Saturday, September 21, 2013

Tommy Tutone - National Emotion

This week (September 23rd) marks the thirtieth anniversary of National Emotion, the third album from Tommy Tutone. After their previous 1981 album hit the top twenty, this one stalled at number 179 on the US Billboard Album chart.

The line-up for the band for this record included Tommy Heath (guitar, piano and vocals), Jim Keller (guitar and vocals), Steve LeGassick (keyboards), Greg Sutton (bass) and Mickey Shine (drums).

Side one opens with “Dumb But Pretty”, an up-tempo rocker praising a young woman’s looks over her brains.

The mid-tempo “Someday Will Come” is filled with eternal expectations.

“Laverne” has a slinky, hypnotic rhythm to it.

The title track is next. “National Emotion” has an old-time rock feel to it, sounding a lot like some of the tracks from Billy Joel earlier in the summer of 1983.

“Get Around Girl” was the only single released from the album; it failed to make much noise on any of the charts. The lyrics tell of a cheating woman who sees other guys on the side, even some her boyfriend’s buddies.

Side two begins with “I Believe”, another optimistic ode.

The old adage “Money Talks” is the title of the next track. But this one points out that all the cash in the world can’t always buy happiness.

The B-side to the single was “Imaginary Heart”, a tune about accepting the fact that the woman he loves did not love him back.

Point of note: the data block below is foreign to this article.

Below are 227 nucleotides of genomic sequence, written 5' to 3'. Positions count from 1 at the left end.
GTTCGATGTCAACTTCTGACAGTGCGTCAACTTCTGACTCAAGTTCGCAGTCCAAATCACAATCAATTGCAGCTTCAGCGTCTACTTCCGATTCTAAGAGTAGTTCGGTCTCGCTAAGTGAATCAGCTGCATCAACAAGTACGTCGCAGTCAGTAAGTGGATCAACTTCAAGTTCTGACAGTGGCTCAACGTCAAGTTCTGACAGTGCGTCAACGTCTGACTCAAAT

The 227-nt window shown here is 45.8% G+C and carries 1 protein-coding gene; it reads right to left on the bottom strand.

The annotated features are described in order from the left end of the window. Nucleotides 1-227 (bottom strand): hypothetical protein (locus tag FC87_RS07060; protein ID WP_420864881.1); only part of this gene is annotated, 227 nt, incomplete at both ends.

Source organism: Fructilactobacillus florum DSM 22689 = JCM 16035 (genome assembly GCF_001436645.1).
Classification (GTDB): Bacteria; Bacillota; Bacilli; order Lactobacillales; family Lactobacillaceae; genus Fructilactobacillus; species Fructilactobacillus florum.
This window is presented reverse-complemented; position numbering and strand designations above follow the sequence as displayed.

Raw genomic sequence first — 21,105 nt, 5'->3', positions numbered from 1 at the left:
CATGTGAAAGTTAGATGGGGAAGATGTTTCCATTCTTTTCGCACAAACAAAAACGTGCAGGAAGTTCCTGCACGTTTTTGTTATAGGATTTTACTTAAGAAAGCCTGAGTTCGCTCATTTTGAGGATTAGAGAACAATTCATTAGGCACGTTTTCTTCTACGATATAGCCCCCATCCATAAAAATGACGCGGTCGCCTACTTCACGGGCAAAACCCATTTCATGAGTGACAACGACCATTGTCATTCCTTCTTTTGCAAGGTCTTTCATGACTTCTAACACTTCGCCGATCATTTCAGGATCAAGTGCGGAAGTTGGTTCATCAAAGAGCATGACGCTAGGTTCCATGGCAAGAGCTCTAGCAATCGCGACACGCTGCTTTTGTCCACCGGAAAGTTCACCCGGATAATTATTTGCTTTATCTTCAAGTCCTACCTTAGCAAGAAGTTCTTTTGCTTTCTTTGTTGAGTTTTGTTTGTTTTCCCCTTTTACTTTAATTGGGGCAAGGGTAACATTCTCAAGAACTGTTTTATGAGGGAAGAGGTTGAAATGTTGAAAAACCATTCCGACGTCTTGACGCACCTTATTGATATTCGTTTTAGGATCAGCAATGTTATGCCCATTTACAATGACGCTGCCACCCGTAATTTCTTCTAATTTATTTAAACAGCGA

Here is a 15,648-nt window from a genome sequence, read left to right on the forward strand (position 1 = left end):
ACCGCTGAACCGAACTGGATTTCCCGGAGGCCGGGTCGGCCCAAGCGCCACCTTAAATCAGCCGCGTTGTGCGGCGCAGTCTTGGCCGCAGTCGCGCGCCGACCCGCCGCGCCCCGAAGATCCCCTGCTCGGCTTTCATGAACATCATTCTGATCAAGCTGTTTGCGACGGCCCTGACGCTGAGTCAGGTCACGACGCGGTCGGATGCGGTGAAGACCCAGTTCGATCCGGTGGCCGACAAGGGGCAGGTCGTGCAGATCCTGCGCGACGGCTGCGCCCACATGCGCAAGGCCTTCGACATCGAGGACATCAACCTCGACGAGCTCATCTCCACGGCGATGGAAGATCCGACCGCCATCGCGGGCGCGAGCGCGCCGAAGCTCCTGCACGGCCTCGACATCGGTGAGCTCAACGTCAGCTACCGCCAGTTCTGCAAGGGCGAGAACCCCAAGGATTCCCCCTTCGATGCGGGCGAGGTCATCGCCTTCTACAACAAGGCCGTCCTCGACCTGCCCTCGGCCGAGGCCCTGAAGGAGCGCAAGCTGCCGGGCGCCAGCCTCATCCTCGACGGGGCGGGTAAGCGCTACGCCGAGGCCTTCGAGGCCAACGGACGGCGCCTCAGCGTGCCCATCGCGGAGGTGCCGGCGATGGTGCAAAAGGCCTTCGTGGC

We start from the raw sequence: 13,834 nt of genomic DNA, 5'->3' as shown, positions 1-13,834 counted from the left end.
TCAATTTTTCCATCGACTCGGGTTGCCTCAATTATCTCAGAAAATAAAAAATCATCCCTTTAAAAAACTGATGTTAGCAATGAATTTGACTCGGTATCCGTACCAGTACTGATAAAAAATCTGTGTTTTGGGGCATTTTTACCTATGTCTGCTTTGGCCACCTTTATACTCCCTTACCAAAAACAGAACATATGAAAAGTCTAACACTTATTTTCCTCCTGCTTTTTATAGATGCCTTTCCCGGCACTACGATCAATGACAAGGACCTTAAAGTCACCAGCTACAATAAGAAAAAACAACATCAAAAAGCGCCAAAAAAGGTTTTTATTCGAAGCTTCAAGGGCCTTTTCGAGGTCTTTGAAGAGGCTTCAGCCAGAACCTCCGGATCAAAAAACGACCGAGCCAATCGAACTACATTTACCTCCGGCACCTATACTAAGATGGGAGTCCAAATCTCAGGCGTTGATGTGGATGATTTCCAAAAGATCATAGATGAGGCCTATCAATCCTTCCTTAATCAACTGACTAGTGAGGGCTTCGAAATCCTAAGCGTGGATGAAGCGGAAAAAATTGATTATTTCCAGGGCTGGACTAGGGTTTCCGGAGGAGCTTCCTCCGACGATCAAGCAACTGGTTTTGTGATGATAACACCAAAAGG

Things slow down with “Sticks and Stones”, a confession of a heartbreaker.

The record closes with the bouncy “I Wanna Touch Her”. For me, it has a bit of a 70’s throwback rocking sound to it.

National Emotion was the band’s final release on the Columbia Records label. Tommy Tutone stepped away from the recording studio for over a dozen years, only to regroup with a slightly different line up in 1996. Lead singer Heath even went on to be a computer analyst.

I had a very hard time tracking down the tracks from this one to listen to for a review. It was not available as a digital download from any of the usual sources; I suspect it was never released in any other format besides vinyl and cassette since 1983. So, it remains buried in those three decade old record collections of hardcore fans and 80's music lovers. There were definitely a couple songs from here that I liked; the entire first side holds up pretty well. I would certainly pick it up were it ever to hit the digital market. To quote the second song, maybe "someday will come" for that release.

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